The next day, Saturday, was busy with conference stuff for both of us. But later that evening I met her as she exited the elevator. She'd dressed up somewhat for that night's dinner and I told her how pretty she looked, complimenting her scarf. She'd knitted it herself from cashmere and said it was about as big a knitting project as she had patience for. When I got closer I saw she had something on her face and without thinking, I brushed it off her cheek. It was such an intimate gesture and yet, at the time, there seemed nothing weird about it.
Jesus. I sound like a creepy stalker now, don't I?
She asked again if she could sit with us, so I brought her over to our table in the bar. I'd been sitting with a couple of other attendees and Sue chatted with all of us until one of the conference organizers approached her and told her she was supposed to be having cocktails with another group. She refused to leave our table. She wanted to hang out with us. With me. And, funny enough, with my husband. She liked him more than she did me, I think.
Over the years, I saw her a few more times. She always remembered me, but we never had another conversation like the ones we had that weekend. I wrote about one of our subsequent encounters here, when I attended my first conference as a published writer:
"After my Left Coast Crime panel, I dutifully went downstairs with the other authors to sit at the signing tables. The first thing I saw when I got there was that Sue Grafton, who'd had a panel during the same time I did, was at one end of the table and I was at the other end. We were "bookends," if you will. This moment was not lost on me. In all the fantasies I'd ever had about being a published author, this had not been one of them--it had never even occurred to me. I was thrilled.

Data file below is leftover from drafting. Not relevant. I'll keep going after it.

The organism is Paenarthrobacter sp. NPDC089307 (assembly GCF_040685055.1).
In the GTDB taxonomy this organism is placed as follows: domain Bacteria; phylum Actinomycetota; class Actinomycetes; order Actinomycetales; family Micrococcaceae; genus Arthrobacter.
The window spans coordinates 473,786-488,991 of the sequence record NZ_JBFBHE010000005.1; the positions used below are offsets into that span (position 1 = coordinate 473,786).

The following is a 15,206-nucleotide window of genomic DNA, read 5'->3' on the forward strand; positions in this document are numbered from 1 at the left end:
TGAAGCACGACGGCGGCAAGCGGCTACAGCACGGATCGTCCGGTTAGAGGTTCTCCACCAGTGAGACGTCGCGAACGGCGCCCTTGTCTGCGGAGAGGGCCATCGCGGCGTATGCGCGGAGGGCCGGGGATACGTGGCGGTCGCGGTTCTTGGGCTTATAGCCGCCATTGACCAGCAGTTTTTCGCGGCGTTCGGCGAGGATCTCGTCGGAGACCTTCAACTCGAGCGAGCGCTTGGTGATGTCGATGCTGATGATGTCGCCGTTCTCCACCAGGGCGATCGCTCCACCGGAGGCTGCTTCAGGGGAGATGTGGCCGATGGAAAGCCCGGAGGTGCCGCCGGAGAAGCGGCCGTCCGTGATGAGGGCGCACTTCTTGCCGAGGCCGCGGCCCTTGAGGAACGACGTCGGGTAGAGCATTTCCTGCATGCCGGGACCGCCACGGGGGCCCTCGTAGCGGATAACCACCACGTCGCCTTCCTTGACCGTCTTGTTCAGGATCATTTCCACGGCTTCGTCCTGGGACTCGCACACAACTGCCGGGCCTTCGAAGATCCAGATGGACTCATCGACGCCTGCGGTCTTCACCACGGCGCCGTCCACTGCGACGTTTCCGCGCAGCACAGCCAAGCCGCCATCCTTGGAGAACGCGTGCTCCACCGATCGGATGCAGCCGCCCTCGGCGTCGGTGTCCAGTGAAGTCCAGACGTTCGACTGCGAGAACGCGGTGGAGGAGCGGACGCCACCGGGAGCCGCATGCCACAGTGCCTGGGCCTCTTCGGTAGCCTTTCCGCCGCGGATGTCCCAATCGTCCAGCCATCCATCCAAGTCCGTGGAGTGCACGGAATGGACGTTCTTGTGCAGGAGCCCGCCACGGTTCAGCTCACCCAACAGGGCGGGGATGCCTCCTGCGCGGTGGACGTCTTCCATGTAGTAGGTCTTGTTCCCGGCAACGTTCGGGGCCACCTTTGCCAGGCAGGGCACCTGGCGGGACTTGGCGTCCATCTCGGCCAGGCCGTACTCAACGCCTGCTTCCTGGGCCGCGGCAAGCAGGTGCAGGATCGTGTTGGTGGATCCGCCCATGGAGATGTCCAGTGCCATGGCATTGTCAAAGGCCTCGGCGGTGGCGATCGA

I waited until Sue's long line of fans had dissipated and took the opportunity to tell her just what it meant to me. My first conference as a published author and here I was sitting at the signing table with my idol. Always a gracious one, she gave me a big hug and congratulated me.
I spend a lot of time complaining about how hard writing is but let me tell you--there are a lot of great moments along the path to publishing. This was one of mine."
I said at the beginning of this post that I'd deleted the earlier versions because they were too long-winded, only to write an even longer one before hitting "publish." And damned if it isn't pretty darned personal and might not be of interest to anybody but me. The truth is that Sue's death has hit me harder than I could've ever imagined and if I can't be honest with you all, who else can I be honest with?
But along with my sadness, I feel gratitude. Gratitude to Sue for giving us Kinsey Milhone and a game-changing series of books that will forever impact the mystery genre. Gratitude for her dedication to the crime fiction community, her unfailing graciousness, her wry humor, and her willingness to share the tricks of the trade she’d mastered so well. And finally, gratitude for the personal exchanges I had with her. They are among my most treasured memories in my writing career.
And, dare I say it?
I think I shall.
I'll always have that weekend at Crime Bake.